Greater Health. Greater Life. Greater Saratoga. Meet your changing needs

In honor of National Incredible Kid Day March 15, Wynwood Niskayuna will honor the winning essay writer during a special ceremony at the community. For information, call 346-6935.

Senior center seeks artists The Niskayuna Senior Center is looking for local senior artists. Seniors who like to watercolor, draw, paint, crochet or create other craft items are invited to gather at the center on Tuesdays at 10 a.m. The center is getting ready for its annual arts and crafts show at Town Hall. For information, call 372-2519 Tuesdays or Thursdays from 9 a.m. to 3 p.m.

Our next supplement is almost here! To advertise your business or organization, call 439-4949, ext. 15 Deadline: Feb. 25 / Published: March 11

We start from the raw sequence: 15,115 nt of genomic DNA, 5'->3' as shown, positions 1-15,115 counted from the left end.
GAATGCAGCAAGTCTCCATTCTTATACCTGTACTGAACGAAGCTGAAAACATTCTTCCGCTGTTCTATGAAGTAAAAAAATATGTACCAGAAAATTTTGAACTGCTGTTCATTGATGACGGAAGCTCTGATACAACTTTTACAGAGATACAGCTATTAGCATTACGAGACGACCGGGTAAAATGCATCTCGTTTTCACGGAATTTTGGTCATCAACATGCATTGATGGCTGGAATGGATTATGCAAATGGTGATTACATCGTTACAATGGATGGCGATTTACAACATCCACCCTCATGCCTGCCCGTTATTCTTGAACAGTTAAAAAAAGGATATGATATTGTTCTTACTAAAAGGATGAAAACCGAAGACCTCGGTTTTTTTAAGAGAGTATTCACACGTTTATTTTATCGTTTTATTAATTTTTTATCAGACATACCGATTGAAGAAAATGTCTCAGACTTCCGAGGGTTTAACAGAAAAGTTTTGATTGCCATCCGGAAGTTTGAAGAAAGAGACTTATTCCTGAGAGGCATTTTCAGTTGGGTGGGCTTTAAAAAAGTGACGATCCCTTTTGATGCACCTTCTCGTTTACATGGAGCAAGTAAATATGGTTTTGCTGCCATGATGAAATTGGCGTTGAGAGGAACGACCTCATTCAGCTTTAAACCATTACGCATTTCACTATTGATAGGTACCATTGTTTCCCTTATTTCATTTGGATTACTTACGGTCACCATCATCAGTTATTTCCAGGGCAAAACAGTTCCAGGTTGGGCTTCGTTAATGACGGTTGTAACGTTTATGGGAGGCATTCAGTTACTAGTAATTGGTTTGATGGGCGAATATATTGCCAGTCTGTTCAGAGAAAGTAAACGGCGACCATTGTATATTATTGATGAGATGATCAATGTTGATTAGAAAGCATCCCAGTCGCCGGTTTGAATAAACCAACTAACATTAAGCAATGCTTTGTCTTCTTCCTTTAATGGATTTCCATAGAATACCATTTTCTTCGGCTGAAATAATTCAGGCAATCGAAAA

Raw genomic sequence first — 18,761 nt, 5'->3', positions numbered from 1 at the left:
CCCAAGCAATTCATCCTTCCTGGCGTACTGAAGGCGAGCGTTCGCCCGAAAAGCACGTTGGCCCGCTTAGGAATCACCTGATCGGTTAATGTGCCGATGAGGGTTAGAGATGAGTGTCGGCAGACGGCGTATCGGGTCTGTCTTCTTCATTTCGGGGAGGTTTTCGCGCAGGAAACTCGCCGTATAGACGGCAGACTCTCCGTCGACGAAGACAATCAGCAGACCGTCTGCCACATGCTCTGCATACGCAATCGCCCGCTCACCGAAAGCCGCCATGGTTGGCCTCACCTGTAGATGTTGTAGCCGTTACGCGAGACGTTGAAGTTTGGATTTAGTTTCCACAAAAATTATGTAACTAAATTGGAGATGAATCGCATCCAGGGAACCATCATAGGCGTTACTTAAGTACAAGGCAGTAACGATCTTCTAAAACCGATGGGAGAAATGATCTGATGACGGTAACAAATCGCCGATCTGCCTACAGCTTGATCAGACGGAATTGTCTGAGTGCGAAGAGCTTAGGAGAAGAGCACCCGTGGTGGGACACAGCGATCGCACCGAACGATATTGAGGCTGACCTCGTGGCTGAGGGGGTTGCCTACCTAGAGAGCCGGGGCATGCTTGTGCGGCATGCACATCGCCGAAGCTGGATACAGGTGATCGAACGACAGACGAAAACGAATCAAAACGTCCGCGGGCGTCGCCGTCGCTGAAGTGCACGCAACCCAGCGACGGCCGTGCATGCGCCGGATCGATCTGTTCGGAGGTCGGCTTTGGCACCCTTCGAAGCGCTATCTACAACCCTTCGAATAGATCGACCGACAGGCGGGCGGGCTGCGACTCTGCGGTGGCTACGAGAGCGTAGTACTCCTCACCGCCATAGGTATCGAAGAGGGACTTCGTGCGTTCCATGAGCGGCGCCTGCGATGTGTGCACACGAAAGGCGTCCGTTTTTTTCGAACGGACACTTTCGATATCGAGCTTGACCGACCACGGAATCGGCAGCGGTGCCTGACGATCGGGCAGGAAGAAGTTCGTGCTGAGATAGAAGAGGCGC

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SENIORS

SENIORS SENIORS In-home denture care Seniors ... it’s a matter of taste is an easy solution ever yone; the way it tastes, the way it looks, the way it is of fered are all impor tant. When it comes to selecting an assisted living community you have many considerations to addr ess. The quality of care, what ser vices are provided, finances, friendliness of the staf f, etc. The other factor that someone may want to consider is the food. Is the community preparing good, nutritious, yet appetizing meals? How is the meal prepared? How does it taste? What about the presentation? All are factors that come into play when dealing with